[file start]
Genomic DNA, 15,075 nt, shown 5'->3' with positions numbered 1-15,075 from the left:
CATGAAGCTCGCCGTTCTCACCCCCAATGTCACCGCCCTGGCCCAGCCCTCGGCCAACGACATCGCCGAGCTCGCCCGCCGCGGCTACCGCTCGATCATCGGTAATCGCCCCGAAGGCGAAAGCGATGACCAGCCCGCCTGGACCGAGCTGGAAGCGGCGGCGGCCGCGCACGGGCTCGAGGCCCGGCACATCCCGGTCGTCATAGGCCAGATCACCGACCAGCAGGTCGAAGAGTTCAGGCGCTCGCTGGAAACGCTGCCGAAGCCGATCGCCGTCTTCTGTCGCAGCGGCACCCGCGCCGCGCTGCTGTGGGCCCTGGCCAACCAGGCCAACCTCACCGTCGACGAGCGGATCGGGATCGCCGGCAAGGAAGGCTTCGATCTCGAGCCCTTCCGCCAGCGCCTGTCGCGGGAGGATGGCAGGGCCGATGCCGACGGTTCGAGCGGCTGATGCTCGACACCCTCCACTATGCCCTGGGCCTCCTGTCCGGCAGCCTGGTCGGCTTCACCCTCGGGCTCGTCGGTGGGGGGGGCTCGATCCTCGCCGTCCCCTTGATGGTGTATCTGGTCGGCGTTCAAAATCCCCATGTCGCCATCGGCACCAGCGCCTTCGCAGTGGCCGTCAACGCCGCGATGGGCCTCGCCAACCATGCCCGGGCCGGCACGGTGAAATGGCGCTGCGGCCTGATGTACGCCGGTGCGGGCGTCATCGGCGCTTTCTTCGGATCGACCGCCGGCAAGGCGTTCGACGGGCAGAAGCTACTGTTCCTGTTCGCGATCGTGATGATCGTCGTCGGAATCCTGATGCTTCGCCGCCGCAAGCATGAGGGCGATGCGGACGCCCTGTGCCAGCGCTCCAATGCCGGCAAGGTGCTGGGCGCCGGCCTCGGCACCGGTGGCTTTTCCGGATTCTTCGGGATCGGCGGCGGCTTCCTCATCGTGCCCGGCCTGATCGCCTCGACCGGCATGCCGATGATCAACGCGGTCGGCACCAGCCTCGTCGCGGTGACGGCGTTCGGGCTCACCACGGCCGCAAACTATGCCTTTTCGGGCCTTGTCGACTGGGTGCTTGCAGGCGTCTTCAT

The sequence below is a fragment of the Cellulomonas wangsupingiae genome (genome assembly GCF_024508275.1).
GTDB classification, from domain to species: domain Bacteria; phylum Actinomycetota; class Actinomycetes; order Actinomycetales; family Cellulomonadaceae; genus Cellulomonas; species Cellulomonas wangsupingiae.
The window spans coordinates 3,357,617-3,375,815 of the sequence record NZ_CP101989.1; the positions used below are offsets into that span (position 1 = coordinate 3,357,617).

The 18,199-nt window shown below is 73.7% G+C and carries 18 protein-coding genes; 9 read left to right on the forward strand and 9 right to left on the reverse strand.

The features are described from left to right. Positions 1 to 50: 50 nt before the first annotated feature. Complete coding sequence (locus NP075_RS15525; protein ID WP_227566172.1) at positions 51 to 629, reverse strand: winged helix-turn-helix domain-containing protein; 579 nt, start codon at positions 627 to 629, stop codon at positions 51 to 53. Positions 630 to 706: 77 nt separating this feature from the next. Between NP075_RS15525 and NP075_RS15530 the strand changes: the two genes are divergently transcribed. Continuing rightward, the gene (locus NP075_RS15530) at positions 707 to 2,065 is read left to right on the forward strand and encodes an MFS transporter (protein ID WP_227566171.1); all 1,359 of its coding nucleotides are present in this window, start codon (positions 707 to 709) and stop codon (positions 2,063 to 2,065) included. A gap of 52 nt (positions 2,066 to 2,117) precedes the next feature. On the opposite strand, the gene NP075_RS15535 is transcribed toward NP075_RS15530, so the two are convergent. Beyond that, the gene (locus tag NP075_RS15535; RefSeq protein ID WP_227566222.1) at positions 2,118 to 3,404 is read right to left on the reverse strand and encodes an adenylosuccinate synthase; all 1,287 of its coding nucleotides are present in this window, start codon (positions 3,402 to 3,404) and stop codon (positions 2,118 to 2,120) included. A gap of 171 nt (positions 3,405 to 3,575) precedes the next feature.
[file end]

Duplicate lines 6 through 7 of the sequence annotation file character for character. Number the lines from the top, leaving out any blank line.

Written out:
The 18,199-nt window shown below is 73.7% G+C and carries 18 protein-coding genes; 9 read left to right on the forward strand and 9 right to left on the reverse strand.

The features are described from left to right. Positions 1 to 50: 50 nt before the first annotated feature. Complete coding sequence (locus NP075_RS15525; protein ID WP_227566172.1) at positions 51 to 629, reverse strand: winged helix-turn-helix domain-containing protein; 579 nt, start codon at positions 627 to 629, stop codon at positions 51 to 53. Positions 630 to 706: 77 nt separating this feature from the next. Between NP075_RS15525 and NP075_RS15530 the strand changes: the two genes are divergently transcribed. Continuing rightward, the gene (locus NP075_RS15530) at positions 707 to 2,065 is read left to right on the forward strand and encodes an MFS transporter (protein ID WP_227566171.1); all 1,359 of its coding nucleotides are present in this window, start codon (positions 707 to 709) and stop codon (positions 2,063 to 2,065) included. A gap of 52 nt (positions 2,066 to 2,117) precedes the next feature. On the opposite strand, the gene NP075_RS15535 is transcribed toward NP075_RS15530, so the two are convergent. Beyond that, the gene (locus tag NP075_RS15535; RefSeq protein ID WP_227566222.1) at positions 2,118 to 3,404 is read right to left on the reverse strand and encodes an adenylosuccinate synthase; all 1,287 of its coding nucleotides are present in this window, start codon (positions 3,402 to 3,404) and stop codon (positions 2,118 to 2,120) included. A gap of 171 nt (positions 3,405 to 3,575) precedes the next feature.